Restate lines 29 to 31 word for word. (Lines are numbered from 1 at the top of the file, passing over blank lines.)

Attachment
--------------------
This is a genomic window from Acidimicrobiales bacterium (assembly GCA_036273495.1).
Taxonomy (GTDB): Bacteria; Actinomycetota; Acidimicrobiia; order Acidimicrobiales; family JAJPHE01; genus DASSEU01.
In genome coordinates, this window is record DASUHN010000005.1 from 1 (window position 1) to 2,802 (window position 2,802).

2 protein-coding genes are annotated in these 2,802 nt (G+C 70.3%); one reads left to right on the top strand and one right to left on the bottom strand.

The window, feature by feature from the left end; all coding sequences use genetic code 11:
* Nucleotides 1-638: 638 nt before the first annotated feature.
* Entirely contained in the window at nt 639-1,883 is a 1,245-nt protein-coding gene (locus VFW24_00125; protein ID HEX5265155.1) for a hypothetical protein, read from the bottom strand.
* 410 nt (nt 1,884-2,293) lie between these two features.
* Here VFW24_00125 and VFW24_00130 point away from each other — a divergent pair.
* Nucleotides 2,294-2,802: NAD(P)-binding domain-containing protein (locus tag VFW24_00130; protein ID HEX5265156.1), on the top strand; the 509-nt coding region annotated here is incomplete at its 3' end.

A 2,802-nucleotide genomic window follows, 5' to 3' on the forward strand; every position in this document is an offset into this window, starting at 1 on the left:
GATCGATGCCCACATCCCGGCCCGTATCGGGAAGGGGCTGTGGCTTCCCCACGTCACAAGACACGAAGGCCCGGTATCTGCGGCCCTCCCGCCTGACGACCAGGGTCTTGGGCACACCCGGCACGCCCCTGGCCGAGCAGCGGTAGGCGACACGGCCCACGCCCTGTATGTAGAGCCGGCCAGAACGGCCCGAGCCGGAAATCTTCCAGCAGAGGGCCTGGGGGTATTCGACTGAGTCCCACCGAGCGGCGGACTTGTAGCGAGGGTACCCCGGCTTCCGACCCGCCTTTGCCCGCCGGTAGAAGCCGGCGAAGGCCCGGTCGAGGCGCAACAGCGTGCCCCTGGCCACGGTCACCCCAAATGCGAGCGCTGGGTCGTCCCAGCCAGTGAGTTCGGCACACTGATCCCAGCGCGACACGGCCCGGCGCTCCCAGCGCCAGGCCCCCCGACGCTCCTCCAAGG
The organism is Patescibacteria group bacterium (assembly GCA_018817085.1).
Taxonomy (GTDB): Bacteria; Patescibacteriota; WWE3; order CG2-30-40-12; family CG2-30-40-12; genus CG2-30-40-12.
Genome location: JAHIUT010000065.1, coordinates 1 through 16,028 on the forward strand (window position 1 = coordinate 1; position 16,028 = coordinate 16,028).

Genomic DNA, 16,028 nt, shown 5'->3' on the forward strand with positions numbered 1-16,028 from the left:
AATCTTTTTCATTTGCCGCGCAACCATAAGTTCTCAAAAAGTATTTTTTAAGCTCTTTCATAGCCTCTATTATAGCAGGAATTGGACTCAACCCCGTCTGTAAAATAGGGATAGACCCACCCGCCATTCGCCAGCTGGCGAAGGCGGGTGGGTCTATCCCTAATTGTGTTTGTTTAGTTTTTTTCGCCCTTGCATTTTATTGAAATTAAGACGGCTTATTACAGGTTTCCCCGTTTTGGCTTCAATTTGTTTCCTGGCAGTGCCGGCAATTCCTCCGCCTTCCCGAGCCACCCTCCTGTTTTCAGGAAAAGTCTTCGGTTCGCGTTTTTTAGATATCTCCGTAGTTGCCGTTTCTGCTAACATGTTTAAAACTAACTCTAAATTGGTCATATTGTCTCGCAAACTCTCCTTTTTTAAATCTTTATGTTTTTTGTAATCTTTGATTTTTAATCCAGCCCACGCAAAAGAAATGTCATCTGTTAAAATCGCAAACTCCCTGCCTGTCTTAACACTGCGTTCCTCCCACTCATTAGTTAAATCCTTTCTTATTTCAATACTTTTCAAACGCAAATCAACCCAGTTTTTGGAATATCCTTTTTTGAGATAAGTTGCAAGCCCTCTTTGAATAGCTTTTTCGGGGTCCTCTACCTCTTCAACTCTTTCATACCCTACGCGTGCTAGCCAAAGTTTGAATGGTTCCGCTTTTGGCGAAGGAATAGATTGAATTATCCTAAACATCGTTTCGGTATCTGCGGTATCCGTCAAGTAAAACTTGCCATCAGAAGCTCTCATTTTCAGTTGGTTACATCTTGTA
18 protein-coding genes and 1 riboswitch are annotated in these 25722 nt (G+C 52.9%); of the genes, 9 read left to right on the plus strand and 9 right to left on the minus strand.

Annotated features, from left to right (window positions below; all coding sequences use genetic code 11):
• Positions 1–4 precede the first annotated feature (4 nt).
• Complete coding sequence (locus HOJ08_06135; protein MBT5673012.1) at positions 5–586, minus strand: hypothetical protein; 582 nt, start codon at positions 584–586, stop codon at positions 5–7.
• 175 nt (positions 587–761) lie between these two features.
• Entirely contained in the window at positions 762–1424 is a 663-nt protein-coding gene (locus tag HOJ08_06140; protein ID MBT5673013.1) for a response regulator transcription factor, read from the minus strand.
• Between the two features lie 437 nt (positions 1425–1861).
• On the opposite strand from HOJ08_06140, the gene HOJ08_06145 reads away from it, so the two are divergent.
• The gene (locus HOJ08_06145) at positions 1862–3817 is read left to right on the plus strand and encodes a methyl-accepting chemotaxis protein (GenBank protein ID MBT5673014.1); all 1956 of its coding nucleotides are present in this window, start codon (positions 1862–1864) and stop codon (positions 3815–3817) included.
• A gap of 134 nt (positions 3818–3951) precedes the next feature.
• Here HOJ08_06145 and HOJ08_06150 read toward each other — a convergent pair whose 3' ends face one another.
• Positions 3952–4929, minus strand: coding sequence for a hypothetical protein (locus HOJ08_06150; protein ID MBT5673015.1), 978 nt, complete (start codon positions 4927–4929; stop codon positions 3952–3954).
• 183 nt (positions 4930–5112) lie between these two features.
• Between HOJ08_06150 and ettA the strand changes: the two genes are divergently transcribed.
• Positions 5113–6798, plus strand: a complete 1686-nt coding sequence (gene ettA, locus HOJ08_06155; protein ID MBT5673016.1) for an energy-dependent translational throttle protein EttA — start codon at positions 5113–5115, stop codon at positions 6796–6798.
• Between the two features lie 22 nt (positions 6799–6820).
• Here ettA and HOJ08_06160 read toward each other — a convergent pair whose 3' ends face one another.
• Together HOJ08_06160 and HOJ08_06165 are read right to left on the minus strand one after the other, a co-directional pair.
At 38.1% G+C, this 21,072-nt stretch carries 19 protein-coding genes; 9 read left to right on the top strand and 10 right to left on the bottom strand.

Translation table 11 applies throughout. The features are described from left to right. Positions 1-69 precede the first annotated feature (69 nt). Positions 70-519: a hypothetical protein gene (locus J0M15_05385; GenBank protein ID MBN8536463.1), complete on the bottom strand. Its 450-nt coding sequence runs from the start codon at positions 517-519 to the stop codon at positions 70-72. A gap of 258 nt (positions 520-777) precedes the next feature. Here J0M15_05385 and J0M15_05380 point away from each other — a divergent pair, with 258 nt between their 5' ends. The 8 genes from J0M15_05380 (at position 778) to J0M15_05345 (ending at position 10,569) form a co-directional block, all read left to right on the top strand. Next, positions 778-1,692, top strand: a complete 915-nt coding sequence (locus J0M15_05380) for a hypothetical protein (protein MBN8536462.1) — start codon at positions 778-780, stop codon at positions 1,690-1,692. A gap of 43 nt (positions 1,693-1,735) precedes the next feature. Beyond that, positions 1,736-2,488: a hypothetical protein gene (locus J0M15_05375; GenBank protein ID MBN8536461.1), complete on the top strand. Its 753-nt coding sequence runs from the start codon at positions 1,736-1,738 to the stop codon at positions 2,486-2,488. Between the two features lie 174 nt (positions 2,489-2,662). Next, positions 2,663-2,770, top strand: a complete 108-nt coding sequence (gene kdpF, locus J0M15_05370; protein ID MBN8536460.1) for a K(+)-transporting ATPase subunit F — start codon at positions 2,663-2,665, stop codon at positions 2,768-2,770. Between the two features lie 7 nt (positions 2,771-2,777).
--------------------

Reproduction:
• Positions 3952–4929, minus strand: coding sequence for a hypothetical protein (locus HOJ08_06150; protein ID MBT5673015.1), 978 nt, complete (start codon positions 4927–4929; stop codon positions 3952–3954).
• 183 nt (positions 4930–5112) lie between these two features.
• Between HOJ08_06150 and ettA the strand changes: the two genes are divergently transcribed.